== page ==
As for the means of getting there – we were lucky enough to have our own transport, so we avoided sky high prices of the train from Cusco to Aguas Calientes (or getting a bus from Cusco to Ollantaytambo and then a train to Aguas Calientes). These were the obvious options if you don’t want to do the Inca Trail. The problem is, that Aguas Calientes cannot be reached via the road and the only way to get there is on the train, which is heavily overpriced, with prices soaring up to 100 USD for a ticket from Cusco. Alternatively, it is possible to travel to the small town of Santa Teresa (or Santa Maria) northwest of Machu Picchu and take the route which is sometimes called the “backdoor to Machu Picchu”, because it is a cheaper alternative to those willing to save some soles.
Twisty road up to the mountain pass
It was not an easy road to Santa Teresa and took us almost 5 hours, as it is a mountain pass and the road was long and windy, taking us through the clouds, coldness and rain. The last leg of the journey also turned out to be a dirt road, which, we both admitted, was much more scary than the famous Death Road we did in Bolivia, with sheer drops on one side of the road and crumbling rocks on the other side. I was rather thankful when the journey was over. We stayed a night in an average hotel, but it allowed us to park the bike in the massive lobby and keep it there for a night whilst we return from Machu Picchu. The next morning we woke up bright and early as the next stage was getting to Hidro-electrica – the hydro electric power station from where a 15km hike to Aguas Calientes starts.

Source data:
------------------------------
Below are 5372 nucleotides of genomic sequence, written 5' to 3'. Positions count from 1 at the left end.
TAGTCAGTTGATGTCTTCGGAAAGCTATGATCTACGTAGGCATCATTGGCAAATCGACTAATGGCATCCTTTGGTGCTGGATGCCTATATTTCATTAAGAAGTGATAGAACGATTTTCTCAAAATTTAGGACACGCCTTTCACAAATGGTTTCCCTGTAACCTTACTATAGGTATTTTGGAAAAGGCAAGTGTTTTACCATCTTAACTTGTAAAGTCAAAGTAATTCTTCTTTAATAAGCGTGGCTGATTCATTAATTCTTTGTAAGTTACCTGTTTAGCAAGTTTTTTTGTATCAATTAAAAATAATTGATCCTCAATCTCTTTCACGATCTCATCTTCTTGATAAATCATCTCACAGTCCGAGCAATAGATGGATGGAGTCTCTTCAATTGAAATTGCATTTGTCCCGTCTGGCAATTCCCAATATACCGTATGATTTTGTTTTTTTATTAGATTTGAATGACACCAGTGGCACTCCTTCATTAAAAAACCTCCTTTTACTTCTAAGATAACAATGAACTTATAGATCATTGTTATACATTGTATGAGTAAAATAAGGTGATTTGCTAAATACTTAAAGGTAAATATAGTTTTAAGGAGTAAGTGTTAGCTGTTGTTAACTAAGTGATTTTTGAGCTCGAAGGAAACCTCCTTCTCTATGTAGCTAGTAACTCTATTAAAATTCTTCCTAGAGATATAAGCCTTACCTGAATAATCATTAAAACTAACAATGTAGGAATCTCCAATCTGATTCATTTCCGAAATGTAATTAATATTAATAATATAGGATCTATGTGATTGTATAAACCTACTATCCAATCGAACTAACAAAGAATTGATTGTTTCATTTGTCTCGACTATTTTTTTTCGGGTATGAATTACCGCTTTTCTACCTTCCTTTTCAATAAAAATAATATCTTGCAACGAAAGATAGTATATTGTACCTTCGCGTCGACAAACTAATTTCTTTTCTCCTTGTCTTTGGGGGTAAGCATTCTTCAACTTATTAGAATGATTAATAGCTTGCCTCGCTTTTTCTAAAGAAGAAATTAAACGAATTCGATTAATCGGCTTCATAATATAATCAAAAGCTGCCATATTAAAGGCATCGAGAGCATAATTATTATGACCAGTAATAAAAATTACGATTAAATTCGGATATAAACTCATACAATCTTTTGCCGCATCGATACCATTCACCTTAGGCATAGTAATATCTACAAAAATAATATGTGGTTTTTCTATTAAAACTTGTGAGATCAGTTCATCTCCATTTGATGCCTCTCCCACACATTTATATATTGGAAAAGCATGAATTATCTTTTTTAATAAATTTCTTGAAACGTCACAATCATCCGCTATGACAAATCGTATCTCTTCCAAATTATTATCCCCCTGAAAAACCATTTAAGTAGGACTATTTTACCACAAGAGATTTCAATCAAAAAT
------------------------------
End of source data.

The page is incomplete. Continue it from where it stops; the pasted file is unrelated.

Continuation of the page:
At the hotel lobby we met another motorcycle traveller – Philip from Sweden, who joined us as he was doing the same route. We took a taxi to Hidro-electrica and then our hike along the train tracks begun. We were lucky with the weather (as it was obvious that the rainy season is on the doorstep with some strong rain occurring in the afternoons), and with sun shining on our heads, it was pleasant hike, which took us approximately 2.5 hours spent chatting away and fighting off insects too eager to feast on our blood. Note, take plenty of insect repellent with you – all the area around Machu Picchu is teeming with little midge-like creatures biting furiously. Even with some strong repellent we still got plenty of nasty, itchy bites, but we fared better than some people we saw with massive red lumps on their legs.
Philip and Carl walking ahead